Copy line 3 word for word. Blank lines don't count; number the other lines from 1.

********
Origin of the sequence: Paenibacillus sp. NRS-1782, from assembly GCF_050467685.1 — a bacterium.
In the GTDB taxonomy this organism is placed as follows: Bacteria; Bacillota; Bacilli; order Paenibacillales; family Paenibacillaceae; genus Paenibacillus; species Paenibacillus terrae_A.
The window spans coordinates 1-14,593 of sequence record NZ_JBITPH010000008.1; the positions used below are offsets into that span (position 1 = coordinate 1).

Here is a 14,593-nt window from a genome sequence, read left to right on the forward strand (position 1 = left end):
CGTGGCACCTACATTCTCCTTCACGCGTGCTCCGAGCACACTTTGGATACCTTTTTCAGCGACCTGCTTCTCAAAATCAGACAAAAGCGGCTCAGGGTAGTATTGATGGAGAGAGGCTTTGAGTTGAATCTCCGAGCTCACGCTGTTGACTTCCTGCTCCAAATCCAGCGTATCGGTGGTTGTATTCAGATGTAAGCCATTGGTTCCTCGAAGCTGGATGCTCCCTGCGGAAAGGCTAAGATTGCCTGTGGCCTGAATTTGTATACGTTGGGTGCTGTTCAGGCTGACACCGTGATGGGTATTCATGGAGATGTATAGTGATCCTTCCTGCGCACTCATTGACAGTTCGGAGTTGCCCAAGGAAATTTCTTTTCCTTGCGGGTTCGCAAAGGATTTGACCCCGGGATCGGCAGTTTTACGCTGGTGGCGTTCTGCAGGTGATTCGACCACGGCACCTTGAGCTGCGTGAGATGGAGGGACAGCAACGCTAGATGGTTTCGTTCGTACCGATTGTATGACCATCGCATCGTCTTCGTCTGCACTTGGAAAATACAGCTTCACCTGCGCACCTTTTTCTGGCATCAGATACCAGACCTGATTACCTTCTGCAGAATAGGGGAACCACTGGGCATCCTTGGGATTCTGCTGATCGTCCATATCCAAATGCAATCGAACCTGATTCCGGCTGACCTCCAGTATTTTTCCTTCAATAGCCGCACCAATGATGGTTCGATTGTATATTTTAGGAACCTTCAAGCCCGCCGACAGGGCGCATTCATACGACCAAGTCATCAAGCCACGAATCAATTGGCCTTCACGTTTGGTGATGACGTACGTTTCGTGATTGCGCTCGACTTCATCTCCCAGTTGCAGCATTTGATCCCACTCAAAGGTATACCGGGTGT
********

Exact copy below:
The window spans coordinates 1-14,593 of sequence record NZ_JBITPH010000008.1; the positions used below are offsets into that span (position 1 = coordinate 1).